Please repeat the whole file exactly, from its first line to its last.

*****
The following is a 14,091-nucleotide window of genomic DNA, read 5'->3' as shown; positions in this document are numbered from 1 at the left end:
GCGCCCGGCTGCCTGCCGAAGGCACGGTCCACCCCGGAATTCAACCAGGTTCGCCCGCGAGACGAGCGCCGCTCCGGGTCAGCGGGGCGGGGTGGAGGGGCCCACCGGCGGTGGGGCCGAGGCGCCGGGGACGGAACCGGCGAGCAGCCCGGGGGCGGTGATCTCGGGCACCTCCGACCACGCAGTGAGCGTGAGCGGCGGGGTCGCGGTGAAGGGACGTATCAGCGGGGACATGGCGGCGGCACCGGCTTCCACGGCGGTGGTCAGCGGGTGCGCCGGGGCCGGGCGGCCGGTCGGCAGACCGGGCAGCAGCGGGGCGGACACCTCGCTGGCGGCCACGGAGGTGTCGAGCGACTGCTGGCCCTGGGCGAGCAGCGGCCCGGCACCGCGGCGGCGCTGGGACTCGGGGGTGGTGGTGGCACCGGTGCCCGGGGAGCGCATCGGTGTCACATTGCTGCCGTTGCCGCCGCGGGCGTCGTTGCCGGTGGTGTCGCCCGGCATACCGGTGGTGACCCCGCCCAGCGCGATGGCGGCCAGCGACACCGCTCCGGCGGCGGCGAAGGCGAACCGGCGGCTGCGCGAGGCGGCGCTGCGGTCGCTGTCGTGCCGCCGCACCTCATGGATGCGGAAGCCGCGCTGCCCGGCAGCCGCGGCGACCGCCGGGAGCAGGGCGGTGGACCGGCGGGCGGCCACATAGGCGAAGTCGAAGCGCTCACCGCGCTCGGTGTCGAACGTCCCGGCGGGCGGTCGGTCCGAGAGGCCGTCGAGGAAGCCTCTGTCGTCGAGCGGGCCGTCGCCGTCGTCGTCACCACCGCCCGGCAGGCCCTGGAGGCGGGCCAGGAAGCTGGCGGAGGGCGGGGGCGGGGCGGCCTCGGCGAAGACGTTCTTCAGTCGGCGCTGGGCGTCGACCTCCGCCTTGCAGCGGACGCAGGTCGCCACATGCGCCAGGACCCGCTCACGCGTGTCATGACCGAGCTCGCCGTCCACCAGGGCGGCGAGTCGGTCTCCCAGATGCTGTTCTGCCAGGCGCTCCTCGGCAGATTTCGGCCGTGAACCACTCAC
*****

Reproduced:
The following is a 14,091-nucleotide window of genomic DNA, read 5'->3' as shown; positions in this document are numbered from 1 at the left end:
GCGCCCGGCTGCCTGCCGAAGGCACGGTCCACCCCGGAATTCAACCAGGTTCGCCCGCGAGACGAGCGCCGCTCCGGGTCAGCGGGGCGGGGTGGAGGGGCCCACCGGCGGTGGGGCCGAGGCGCCGGGGACGGAACCGGCGAGCAGCCCGGGGGCGGTGATCTCGGGCACCTCCGACCACGCAGTGAGCGTGAGCGGCGGGGTCGCGGTGAAGGGACGTATCAGCGGGGACATGGCGGCGGCACCGGCTTCCACGGCGGTGGTCAGCGGGTGCGCCGGGGCCGGGCGGCCGGTCGGCAGACCGGGCAGCAGCGGGGCGGACACCTCGCTGGCGGCCACGGAGGTGTCGAGCGACTGCTGGCCCTGGGCGAGCAGCGGCCCGGCACCGCGGCGGCGCTGGGACTCGGGGGTGGTGGTGGCACCGGTGCCCGGGGAGCGCATCGGTGTCACATTGCTGCCGTTGCCGCCGCGGGCGTCGTTGCCGGTGGTGTCGCCCGGCATACCGGTGGTGACCCCGCCCAGCGCGATGGCGGCCAGCGACACCGCTCCGGCGGCGGCGAAGGCGAACCGGCGGCTGCGCGAGGCGGCGCTGCGGTCGCTGTCGTGCCGCCGCACCTCATGGATGCGGAAGCCGCGCTGCCCGGCAGCCGCGGCGACCGCCGGGAGCAGGGCGGTGGACCGGCGGGCGGCCACATAGGCGAAGTCGAAGCGCTCACCGCGCTCGGTGTCGAACGTCCCGGCGGGCGGTCGGTCCGAGAGGCCGTCGAGGAAGCCTCTGTCGTCGAGCGGGCCGTCGCCGTCGTCGTCACCACCGCCCGGCAGGCCCTGGAGGCGGGCCAGGAAGCTGGCGGAGGGCGGGGGCGGGGCGGCCTCGGCGAAGACGTTCTTCAGTCGGCGCTGGGCGTCGACCTCCGCCTTGCAGCGGACGCAGGTCGCCACATGCGCCAGGACCCGCTCACGCGTGTCATGACCGAGCTCGCCGTCCACCAGGGCGGCGAGTCGGTCTCCCAGATGCTGTTCTGCCAGGCGCTCCTCGGCAGATTTCGGCCGTGAACCACTCAC